When the USA sneezes, the world catches a bad cold, tectonic plates shift figuratively and tsunamis hurl destructive forces on faraway shores. That is because the United States of America has been the insurmountable world power since Winston Churchill, Josef Stalin and Franklin D. Roosevelt met in Yalta in February 1945 when the Second World War was coming to an end. “Pax Americana” ensued; my generation has known no other geopolitical configuration.
After World War II, colonies of ex-European empires emerged as newly-independent nation-states. Soon after, these were labeled “underdeveloped”, then “developing” which seemed more promising. In the 1970’s we were the “Third World”, encouraged to strengthen “South-South ” relations with our kind, and be wary of exploitative “North-South” ties with world powers.
Ten years after Yalta, the USA formed the Southeast Asia Treaty Organization (SEATO) in December 1954 and strangely enough it had only two Southeast Asian members, the Philippines and Thailand and one South Asian nation, Pakistan. The rest of the members were France, Great Britain, New Zealand and Australia.
Even then, it was obvious that the SEATO was aimed to crush Vietnam’s struggle for independence from France, later from the USA, the world power that attempted to divide the Vietnamese into North and South. The Prime Ministers of India, Indonesia, Burma (Myanmar) Ceylon (Sri Lanka) and Pakistan met in Bogor to lay down the principles of Afro-Asian unity; a conference was held in Bandung, Indonesia between 18 to 24 April 1955; twenty-nine States from Africa and Asia attempted to design an alternative universe.
These days, super power USA seems to be afflicted with rhinitis and that is giving us Filipinos chills and shivers because we depend on the USA to defend and protect us. Two years ago, local white insurgents inflamed by a defeated presidential candidate attacked Capitol Hill and almost wrecked the foundation of “Pax Americana”, elections and the smooth transition of political power. At this writing, the main plotter of the attempted coup is still at large, nicking USA’s image as a super power. From across the Pacific Ocean, we hear of gun violence in American high schools, anti-Asian attacks in supermarkets, temples and bars. Super power USA has shortages of microchips, basic medicines and baby food while supermarkets, shopping malls and banks close down. This Filipino is shocked. A super power wannabe spies on, in and over the USA; another threatens its navy, military, regional military alliances and supply lines. Where does that put us? Filipinos are the only people on this planet that love the USA unconditionally.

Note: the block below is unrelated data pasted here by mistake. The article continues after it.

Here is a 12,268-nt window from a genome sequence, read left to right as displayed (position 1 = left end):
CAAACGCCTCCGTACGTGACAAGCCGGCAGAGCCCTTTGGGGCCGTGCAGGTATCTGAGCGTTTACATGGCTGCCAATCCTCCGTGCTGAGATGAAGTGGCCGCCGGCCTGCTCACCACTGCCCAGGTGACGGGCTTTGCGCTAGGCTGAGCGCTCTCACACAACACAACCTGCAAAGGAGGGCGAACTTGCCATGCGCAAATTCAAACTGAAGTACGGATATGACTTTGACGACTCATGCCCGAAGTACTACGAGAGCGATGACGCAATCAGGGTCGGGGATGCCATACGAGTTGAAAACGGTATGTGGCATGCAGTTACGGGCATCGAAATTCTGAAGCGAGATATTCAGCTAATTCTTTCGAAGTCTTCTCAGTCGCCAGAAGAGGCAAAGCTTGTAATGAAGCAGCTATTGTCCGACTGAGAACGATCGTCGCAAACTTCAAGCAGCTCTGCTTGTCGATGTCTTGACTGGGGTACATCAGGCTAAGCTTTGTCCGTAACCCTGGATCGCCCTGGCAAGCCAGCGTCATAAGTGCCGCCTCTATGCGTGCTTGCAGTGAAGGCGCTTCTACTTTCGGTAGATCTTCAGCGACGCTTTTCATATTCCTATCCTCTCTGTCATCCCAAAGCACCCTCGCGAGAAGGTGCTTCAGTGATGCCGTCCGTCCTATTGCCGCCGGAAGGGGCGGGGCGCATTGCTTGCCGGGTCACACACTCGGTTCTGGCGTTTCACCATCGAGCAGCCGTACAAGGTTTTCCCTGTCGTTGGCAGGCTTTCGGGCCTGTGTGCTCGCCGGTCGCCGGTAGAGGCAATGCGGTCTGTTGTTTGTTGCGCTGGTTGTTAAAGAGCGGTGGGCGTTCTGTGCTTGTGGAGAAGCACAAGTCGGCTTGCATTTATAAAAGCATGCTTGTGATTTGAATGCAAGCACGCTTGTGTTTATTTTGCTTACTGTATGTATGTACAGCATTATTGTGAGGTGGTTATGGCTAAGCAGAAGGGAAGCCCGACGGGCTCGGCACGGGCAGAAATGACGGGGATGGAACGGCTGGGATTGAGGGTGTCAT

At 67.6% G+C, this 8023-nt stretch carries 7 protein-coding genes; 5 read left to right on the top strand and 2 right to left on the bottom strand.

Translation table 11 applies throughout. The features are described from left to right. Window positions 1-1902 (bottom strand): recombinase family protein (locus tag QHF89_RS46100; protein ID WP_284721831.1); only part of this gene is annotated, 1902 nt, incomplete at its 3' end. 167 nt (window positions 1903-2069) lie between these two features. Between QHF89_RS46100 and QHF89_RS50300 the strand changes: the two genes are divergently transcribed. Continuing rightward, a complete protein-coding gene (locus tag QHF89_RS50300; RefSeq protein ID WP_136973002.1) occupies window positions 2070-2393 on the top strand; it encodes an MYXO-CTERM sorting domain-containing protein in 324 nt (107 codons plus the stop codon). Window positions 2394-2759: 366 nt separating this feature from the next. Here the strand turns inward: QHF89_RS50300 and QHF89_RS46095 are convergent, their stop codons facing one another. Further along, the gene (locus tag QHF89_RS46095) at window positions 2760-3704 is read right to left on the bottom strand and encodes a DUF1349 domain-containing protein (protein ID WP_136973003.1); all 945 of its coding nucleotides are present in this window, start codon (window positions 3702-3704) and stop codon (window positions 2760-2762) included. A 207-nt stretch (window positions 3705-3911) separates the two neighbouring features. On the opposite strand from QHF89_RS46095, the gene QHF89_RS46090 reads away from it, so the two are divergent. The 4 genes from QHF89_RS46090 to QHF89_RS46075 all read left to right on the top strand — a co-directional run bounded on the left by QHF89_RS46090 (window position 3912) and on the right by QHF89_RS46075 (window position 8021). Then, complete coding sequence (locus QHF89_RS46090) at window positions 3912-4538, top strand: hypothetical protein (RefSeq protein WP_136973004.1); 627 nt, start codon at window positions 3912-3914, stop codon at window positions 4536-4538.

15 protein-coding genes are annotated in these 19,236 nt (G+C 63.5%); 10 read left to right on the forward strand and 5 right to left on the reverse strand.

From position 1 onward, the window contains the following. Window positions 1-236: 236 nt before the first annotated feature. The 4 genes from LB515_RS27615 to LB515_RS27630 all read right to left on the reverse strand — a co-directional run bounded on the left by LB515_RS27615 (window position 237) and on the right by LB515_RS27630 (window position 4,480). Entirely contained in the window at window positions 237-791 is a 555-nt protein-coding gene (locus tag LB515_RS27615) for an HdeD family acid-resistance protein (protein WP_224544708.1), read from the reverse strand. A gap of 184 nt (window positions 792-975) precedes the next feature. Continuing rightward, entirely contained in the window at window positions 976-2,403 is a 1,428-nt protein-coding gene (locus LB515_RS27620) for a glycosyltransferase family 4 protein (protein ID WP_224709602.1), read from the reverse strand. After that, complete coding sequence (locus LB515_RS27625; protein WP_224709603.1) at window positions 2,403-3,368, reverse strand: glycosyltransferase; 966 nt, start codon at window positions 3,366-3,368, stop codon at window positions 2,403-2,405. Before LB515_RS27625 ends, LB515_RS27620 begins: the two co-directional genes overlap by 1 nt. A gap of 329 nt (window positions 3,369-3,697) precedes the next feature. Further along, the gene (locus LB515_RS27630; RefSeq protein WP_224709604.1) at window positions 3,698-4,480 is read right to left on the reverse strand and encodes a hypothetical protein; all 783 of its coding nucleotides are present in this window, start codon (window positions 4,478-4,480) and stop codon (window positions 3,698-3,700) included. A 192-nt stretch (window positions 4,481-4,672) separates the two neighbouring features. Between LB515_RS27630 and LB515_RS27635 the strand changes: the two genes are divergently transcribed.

When our super power ally is indisposed, it is time to take preventive care. We must strengthen “South-South” as well as “North-South” relations. That is probably why the Marcos Jr. administration has decided to join the Regional Comprehensive Economic Partnership Agreement (RCEP) last February. The Philippines and Myanmar were the last to sign this world’s largest free trade agreement. The RCEP includes all the ten members of the ASEAN (Association of Southeast Asian Nations, a descendant of the defunct SEATO) as well as “First World” States like Australia, Japan, New Zealand, South Korea and People’s China, the emerging super power. The countries represent 30 percent of the world’s gross domestic product, trade volume and population. The Philippine Senate excitedly ratified the RCEP; NEDA Secretary Arsenio Balicasan believes the Philippines will become an ideal investment hub as we expand market access. It seems that we have “comparative advantages” that will allow us to profit from the RCEP: The Philippines is strategically located, its climate is benign in most areas; labor is skilled, highly qualified, educated; building infrastructure is continuous; business practices are liberalized and democracy is alive and well, not endangered like in the USA. President BBM himself is convinced that foreign investments will finally cascade into our economy and importation of agricultural products will tame inflation.
However, Mr. Ernesto Ordoñez (Alyansa Agrikultura) has words of caution: Let us not repeat the mistakes committed when the Philippines joined the World Trade Organization (WTO). Importation of agricultural products (especially unabated smuggling) damages the agricultural sector. Had the Senate rejected the RCEP, decline in our agricultural sector will continue because of government inaction. Mr. Rosendo So (Samahang Agrikultura at Industriya) agrees with Mr. Ordoñez. The mechanisms of good governance must first be firmly in place. Our industries are not yet capable nor competitive. The Senate has included conditionalities which the Executive has to implement for the agricultural sector to get the long-denied aid and badly-needed services. I hope the RCEP works for the Philippines, that will depend only on us, and not on any super power.